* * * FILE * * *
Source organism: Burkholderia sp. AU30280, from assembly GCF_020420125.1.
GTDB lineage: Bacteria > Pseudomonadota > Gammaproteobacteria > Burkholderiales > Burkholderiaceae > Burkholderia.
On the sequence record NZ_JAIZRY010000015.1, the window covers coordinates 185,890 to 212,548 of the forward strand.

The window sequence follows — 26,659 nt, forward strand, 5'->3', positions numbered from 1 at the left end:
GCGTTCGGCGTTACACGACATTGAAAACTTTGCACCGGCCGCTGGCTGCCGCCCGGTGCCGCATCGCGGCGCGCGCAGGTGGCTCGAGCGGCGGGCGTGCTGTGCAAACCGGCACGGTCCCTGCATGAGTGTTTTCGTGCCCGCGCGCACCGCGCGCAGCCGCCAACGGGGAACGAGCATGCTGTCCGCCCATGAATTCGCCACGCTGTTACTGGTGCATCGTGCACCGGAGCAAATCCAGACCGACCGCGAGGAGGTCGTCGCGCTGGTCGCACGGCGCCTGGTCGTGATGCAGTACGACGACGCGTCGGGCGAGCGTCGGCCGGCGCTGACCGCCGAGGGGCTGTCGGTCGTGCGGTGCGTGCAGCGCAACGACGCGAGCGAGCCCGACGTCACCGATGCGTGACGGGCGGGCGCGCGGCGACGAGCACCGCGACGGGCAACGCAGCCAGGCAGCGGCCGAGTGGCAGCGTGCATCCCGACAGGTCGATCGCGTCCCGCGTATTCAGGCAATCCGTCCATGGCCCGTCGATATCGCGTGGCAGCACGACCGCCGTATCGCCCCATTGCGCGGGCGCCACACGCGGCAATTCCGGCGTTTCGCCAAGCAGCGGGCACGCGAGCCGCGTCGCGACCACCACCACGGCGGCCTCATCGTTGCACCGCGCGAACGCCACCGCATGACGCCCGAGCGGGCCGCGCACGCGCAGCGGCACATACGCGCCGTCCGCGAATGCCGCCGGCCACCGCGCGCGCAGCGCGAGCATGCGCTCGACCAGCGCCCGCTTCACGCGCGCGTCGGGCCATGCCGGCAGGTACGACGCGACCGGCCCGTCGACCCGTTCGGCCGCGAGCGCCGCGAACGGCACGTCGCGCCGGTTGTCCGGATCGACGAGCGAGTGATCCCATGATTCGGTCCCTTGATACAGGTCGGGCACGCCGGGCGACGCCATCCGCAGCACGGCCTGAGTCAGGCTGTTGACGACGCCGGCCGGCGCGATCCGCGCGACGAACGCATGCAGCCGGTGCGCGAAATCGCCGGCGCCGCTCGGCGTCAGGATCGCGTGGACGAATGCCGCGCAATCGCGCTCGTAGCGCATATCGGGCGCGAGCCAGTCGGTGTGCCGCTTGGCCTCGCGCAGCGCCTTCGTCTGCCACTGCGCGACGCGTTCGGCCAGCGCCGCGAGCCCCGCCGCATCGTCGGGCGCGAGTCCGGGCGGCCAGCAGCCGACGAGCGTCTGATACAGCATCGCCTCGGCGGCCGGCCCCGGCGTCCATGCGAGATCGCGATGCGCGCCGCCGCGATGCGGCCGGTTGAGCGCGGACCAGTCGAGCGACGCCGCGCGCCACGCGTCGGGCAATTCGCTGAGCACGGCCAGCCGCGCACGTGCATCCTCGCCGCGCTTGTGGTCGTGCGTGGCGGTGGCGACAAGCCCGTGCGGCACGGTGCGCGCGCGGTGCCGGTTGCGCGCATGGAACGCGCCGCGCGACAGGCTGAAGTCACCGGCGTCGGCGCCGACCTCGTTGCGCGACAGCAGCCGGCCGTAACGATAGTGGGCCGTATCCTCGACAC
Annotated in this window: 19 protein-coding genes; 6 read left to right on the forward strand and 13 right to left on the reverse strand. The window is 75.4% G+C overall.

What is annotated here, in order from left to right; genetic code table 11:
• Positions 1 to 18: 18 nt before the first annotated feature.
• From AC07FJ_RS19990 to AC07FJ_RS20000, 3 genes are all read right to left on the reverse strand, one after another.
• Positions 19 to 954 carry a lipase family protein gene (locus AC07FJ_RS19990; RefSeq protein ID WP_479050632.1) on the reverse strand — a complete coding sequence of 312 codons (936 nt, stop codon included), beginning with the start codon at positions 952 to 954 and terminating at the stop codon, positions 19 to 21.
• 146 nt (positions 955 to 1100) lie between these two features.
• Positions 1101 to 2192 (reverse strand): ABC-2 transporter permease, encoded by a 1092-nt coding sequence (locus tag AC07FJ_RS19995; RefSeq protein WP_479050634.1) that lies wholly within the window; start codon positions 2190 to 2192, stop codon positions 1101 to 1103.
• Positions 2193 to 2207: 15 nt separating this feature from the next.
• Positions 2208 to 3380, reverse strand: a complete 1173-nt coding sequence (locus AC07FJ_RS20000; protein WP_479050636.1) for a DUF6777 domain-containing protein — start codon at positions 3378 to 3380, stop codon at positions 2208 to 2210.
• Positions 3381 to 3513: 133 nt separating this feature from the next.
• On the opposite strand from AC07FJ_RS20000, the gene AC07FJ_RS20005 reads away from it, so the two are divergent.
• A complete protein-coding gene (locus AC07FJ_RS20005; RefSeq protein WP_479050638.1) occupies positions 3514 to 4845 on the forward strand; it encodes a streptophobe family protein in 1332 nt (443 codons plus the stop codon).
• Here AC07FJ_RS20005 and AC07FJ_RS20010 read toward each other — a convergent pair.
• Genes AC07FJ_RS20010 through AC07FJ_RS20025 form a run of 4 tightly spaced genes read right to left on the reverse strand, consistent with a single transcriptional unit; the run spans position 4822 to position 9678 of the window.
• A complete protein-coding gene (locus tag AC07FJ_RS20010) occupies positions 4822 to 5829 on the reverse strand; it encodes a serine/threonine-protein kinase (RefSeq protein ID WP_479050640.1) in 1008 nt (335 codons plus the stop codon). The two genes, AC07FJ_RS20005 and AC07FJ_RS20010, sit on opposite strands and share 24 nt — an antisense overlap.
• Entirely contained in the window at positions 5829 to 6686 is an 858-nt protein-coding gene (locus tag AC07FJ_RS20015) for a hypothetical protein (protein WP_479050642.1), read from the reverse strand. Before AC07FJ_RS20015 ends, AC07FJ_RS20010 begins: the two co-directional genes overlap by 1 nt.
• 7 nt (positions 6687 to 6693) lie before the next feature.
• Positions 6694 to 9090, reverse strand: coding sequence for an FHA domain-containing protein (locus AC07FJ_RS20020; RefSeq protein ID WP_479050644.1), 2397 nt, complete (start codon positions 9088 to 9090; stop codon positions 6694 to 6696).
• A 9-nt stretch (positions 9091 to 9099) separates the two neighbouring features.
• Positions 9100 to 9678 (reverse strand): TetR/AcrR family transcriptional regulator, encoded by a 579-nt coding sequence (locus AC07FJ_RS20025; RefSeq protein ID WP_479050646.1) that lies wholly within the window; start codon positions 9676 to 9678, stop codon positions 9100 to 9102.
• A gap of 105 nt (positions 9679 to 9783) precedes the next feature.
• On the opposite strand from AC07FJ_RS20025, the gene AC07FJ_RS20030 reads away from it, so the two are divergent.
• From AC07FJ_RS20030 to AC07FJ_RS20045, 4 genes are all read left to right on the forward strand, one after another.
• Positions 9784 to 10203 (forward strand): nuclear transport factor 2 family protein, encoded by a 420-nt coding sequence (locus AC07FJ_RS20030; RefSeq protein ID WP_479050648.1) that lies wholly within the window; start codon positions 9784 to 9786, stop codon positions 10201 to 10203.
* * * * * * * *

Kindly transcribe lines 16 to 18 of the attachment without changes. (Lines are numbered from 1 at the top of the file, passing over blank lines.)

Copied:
• On the opposite strand from AC07FJ_RS20000, the gene AC07FJ_RS20005 reads away from it, so the two are divergent.
• A complete protein-coding gene (locus AC07FJ_RS20005; RefSeq protein WP_479050638.1) occupies positions 3514 to 4845 on the forward strand; it encodes a streptophobe family protein in 1332 nt (443 codons plus the stop codon).
• Here AC07FJ_RS20005 and AC07FJ_RS20010 read toward each other — a convergent pair.